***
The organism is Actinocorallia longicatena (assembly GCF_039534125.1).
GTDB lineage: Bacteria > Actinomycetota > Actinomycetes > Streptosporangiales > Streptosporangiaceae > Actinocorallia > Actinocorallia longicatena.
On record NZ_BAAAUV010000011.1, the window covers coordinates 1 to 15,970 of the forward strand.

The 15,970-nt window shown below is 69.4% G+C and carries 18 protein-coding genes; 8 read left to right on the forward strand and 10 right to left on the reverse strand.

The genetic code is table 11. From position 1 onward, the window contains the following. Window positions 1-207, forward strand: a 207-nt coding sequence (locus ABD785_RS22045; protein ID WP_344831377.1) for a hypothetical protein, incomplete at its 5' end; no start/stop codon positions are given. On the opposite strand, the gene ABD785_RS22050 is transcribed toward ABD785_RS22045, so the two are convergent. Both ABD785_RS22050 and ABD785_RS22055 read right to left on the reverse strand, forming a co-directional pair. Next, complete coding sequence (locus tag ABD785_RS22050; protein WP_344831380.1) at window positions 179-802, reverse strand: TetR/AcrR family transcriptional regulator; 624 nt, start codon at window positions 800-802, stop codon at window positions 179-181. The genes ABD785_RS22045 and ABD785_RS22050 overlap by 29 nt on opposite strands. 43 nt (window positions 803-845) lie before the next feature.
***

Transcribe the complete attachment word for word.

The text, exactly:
The organism is Actinocorallia longicatena (assembly GCF_039534125.1).
GTDB lineage: Bacteria > Actinomycetota > Actinomycetes > Streptosporangiales > Streptosporangiaceae > Actinocorallia > Actinocorallia longicatena.
On record NZ_BAAAUV010000011.1, the window covers coordinates 1 to 15,970 of the forward strand.

The 15,970-nt window shown below is 69.4% G+C and carries 18 protein-coding genes; 8 read left to right on the forward strand and 10 right to left on the reverse strand.

The genetic code is table 11. From position 1 onward, the window contains the following. Window positions 1-207, forward strand: a 207-nt coding sequence (locus ABD785_RS22045; protein ID WP_344831377.1) for a hypothetical protein, incomplete at its 5' end; no start/stop codon positions are given. On the opposite strand, the gene ABD785_RS22050 is transcribed toward ABD785_RS22045, so the two are convergent. Both ABD785_RS22050 and ABD785_RS22055 read right to left on the reverse strand, forming a co-directional pair. Next, complete coding sequence (locus tag ABD785_RS22050; protein WP_344831380.1) at window positions 179-802, reverse strand: TetR/AcrR family transcriptional regulator; 624 nt, start codon at window positions 800-802, stop codon at window positions 179-181. The genes ABD785_RS22045 and ABD785_RS22050 overlap by 29 nt on opposite strands. 43 nt (window positions 803-845) lie before the next feature.